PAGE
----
In order to determine the yield of the plates, six cylindrical workpieces of a diameter of 20 mm are lapped by applying a pressure of 265 g/cm2 in a lapping machine, the speed of rotation of the machine being 150 revolutions per minute and the speed of rotation of the workpiece holder being 175 revolutions per minute, which corresponds to a linear speed of the workpieces of 0.8 m/s. Six cycles lasting 5 minutes each are carried out. The abrasive used is brand MM 381 diamond liquid supplied by the applicants. The removal of material is measured in microns every five minutes on the six workpieces. The total removal of material is also measured on all the workpieces in all the cycles.

For a prior art plate of the Applicants, as described in the United States of America patent previously mentioned, the removal of material amounts to 615. This material removal value is taken as a base index equal to 100.

The results obtained are shown in Table I. In Table II the soft islets of the prior art plate have been replaced with hard islets in such a manner that these hard islets represents 71% of the plate surface, whereas the soft islets represented 70% of the prior art plate. The results obtained are shown in Table II.

                                  TABLE I__________________________________________________________________________    REMOVAL         REMOVAL    OF     REMOVAL OF                    OF     REMOVAL OF                                    REMOVAL OFNo       MATERIAL           MATERIAL MATERIAL                           MATERIAL MATERIAL__________________________________________________________________________1        19     20       20     20       242        16     20       20     16       223        16     21       17     19       214        19     22       19     21       225        20     20       25     21       236        22     20       22     24       24TOTAL    112    123      123    121      136      TOTAL REMOVAL OFREMOVAL OF                                        MATERIAL/5 CYCLESMATERIALMEAN     3,73   4,1      4,1    4,03     4,53     615REMOVAL OFMATERIALDIVER-    6      6        8      8        3GENCE__________________________________________________________________________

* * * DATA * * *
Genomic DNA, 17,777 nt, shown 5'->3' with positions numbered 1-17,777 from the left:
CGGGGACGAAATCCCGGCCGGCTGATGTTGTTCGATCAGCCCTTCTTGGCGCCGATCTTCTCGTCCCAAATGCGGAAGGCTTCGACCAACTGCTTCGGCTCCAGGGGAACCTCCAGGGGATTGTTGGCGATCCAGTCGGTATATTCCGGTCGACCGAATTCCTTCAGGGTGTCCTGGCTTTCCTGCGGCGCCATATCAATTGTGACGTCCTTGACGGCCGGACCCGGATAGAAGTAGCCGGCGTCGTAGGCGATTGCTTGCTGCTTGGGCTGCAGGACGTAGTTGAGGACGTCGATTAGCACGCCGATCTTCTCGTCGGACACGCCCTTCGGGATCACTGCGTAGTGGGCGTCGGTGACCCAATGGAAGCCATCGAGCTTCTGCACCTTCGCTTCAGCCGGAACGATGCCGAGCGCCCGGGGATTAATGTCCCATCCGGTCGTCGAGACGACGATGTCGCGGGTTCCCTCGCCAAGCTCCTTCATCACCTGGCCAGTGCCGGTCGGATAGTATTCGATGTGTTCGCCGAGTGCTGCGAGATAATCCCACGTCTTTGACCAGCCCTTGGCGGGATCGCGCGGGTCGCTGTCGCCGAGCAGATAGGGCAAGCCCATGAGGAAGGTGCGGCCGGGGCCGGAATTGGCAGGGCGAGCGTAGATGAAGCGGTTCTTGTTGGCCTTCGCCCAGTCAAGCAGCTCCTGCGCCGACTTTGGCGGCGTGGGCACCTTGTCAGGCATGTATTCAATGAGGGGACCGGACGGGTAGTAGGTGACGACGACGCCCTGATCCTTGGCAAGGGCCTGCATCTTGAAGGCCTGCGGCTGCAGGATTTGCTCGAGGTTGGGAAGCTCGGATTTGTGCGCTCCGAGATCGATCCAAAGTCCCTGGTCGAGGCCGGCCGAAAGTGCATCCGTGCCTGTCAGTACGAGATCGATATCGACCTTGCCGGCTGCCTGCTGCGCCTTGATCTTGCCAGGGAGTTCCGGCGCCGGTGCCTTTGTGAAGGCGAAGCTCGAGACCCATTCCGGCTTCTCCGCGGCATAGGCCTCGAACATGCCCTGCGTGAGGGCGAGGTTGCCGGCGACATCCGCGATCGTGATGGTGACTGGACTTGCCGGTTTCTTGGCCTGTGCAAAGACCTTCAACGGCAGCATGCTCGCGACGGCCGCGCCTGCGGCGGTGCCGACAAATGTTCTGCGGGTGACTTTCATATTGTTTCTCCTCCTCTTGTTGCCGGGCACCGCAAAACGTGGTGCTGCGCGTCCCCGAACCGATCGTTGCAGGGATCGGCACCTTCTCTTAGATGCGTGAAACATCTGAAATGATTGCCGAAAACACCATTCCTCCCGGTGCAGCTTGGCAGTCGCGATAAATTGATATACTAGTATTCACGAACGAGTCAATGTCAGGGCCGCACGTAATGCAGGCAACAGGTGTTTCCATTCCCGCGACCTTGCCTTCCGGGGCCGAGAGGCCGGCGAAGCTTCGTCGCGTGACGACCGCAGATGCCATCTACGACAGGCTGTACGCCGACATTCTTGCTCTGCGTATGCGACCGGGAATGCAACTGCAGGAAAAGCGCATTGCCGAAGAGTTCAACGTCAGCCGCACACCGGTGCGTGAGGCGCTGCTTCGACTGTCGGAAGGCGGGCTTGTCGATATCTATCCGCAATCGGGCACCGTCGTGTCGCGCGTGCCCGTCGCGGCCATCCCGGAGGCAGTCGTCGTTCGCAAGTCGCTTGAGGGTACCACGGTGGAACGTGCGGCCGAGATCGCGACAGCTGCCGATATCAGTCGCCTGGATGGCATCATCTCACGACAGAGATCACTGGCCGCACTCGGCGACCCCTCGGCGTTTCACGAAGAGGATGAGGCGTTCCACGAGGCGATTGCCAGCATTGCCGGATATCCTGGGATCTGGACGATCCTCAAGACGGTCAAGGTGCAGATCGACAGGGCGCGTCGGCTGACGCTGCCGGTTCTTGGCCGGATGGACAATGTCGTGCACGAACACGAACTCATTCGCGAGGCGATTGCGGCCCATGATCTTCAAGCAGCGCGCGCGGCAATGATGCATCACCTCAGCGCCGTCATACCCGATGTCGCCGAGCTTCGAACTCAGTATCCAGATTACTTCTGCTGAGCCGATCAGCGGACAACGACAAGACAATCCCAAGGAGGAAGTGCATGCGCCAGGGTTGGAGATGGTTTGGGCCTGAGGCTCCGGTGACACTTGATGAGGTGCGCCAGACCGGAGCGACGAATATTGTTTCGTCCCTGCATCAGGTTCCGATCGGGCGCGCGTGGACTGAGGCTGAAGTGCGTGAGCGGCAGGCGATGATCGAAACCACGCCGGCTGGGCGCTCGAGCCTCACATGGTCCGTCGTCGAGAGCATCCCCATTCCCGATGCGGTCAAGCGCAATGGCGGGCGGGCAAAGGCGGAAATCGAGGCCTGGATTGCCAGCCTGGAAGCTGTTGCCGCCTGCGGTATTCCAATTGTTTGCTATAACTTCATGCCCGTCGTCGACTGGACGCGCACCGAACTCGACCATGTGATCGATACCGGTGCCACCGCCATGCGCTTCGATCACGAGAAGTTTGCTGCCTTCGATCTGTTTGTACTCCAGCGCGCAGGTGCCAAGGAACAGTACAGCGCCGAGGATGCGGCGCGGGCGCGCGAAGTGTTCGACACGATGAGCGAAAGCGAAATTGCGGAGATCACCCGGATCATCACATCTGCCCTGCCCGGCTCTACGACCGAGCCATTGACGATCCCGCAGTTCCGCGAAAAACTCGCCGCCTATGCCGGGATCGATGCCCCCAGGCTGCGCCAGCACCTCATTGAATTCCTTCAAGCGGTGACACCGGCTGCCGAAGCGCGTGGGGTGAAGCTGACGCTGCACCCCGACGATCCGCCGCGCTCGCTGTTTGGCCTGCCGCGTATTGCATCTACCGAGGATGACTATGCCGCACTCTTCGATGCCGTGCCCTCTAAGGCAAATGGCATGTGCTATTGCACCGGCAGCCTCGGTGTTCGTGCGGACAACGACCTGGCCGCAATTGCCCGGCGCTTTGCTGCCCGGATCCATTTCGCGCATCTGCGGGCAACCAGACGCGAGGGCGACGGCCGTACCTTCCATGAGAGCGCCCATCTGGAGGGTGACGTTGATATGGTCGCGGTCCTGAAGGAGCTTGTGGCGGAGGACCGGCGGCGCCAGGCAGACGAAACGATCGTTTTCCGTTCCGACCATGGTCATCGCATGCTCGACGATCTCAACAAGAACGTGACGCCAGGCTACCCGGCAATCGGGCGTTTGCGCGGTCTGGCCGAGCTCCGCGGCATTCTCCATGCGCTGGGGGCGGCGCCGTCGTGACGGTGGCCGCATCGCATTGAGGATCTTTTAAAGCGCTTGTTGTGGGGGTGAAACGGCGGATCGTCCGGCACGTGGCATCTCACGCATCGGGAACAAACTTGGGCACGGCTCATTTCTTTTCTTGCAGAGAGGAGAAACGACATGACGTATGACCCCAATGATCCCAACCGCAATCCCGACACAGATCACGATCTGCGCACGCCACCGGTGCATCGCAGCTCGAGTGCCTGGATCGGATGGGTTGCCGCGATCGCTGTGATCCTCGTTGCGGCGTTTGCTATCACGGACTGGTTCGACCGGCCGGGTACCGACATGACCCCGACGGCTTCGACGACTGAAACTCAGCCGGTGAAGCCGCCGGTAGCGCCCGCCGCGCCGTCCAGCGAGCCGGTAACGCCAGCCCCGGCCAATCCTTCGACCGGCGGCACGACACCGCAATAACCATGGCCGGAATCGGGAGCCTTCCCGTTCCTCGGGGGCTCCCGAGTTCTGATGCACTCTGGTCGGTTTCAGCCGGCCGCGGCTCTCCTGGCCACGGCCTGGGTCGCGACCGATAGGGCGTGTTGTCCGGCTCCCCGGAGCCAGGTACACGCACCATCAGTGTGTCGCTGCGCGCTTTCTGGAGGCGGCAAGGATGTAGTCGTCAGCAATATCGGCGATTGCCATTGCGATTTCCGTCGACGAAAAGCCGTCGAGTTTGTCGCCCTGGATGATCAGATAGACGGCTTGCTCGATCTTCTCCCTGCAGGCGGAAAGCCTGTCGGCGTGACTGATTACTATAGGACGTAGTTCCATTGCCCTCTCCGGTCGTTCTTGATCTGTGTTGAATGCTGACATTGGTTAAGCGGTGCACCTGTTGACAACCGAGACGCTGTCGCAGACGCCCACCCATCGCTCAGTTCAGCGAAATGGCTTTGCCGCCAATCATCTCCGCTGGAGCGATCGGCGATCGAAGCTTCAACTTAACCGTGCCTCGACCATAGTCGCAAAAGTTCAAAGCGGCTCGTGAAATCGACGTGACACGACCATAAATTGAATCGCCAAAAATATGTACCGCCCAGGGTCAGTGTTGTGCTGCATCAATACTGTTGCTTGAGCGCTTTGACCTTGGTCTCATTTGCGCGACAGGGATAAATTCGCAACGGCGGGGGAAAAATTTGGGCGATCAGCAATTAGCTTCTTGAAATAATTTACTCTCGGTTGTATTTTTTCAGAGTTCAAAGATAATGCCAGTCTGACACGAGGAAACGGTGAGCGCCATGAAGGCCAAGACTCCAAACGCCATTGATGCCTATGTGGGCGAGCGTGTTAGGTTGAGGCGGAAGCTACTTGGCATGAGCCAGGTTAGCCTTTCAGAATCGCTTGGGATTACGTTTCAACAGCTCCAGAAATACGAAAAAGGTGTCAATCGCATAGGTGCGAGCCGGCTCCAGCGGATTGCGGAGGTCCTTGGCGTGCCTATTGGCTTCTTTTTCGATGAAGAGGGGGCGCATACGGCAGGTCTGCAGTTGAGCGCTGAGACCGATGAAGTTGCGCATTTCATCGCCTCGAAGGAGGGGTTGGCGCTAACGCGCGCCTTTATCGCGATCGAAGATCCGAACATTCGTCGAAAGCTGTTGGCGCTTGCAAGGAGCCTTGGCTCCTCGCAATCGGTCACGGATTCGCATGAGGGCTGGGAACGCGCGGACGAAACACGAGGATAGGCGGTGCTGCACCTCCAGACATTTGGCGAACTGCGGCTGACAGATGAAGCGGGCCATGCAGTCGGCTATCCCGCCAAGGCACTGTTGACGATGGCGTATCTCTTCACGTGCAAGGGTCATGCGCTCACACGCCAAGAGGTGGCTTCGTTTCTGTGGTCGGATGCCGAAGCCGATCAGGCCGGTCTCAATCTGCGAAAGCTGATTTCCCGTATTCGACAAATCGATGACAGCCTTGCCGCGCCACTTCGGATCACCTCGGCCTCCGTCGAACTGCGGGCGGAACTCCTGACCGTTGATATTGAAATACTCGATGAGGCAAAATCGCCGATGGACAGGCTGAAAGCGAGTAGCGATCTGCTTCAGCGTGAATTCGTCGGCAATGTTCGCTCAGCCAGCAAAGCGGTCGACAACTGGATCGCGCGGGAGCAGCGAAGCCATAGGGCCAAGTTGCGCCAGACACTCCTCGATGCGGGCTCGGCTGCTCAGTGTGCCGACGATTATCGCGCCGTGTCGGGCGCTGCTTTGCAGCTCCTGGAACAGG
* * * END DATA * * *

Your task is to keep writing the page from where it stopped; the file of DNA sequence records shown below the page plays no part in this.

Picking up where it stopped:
TABLE II__________________________________________________________________________    REMOVAL         REMOVAL    OF     REMOVAL OF                    OF     REMOVAL OF                                    REMOVAL OFNo       MATERIAL           MATERIAL MATERIAL                           MATERIAL MATERIAL__________________________________________________________________________1        31     26       31     31       292        27     27       28     24       263        27     27       28     26       234        33     30       26     28       295        36     27       32     33       356        34     28       36     26       38       TOTAL REMOVAL OF                                             MATERIAL/5 CYCLESTOTAL    193    167      178    168      180      886REMOVAL OFMATERIALMEAN     6,43   5,56     5,93   5,6       6REMOVAL OFMATERIALDIVER-    9      4       11      7       15GENCE__________________________________________________________________________

The yield is 144.

Table III gives the results for a plate of the same type as that in FIG. 1, but having islets of a diameter of 20 mm. The percentage of islets is 70%. The yield is 141. Table IV gives the results for a plate of the same type as that in FIG. 1, but with islets of a diameter of 13 mm. The percentage of islets is 72. The yield is 135.

Tables V to X give the results obtained with plates according to FIG. 2, but with spaces between the two shorter sides of the hard islets and the depressed parts of the longer sides of the hard islets equal respectively to 0.5, 1, 2, 4, 6 and 8 mm. The percentages of hard islets are 95, 91, 81, 69, 57 and 51 respectively. The yields are 126, 131, 148, 137, 122, 103. FIG. 5 plots the variation of removal of material with respect to the spaces between the hard parts. It can clearly be seen that maximum removal of material is obtained with a value close to 2 mm, the range extending from 0.5 to 6 mm corresponding to removals of material greater than 750. There is a close correlation between the length of the arcs cut in the soft parts and the lengths of the spaces between the hard parts.

In all these tables it has in addition been found that the smaller the difference in measurements (divergence) between the workpieces for the different passes, the better the yield.

Table XI gives the results obtained with a plate according to FIG. 3, and Table XII the results with a plate according to FIG. 4. The yields are 147 and 140.

                                  TABLE III__________________________________________________________________________    REMOVAL         REMOVAL    OF     REMOVAL OF                    OF     REMOVAL OF                                    REMOVAL OFNo       MATERIAL           MATERIAL MATERIAL                           MATERIAL MATERIAL__________________________________________________________________________1        27     23       34     32       292        24     27       29     30       243        22     29       30     24       224        28     27       28     26       255        30     33       32     32       316        32     35       32     36       32       TOTAL REMOVAL OF                                             MATERIAL/5 CYCLESTOTAL    163    174      185    180      163      865REMOVAL OFMATERIALMEAN     5,43   5,8      6,16    6       5,43REMOVAL OFMATERIALDIVER-   10      8        6      8       10GENCE__________________________________________________________________________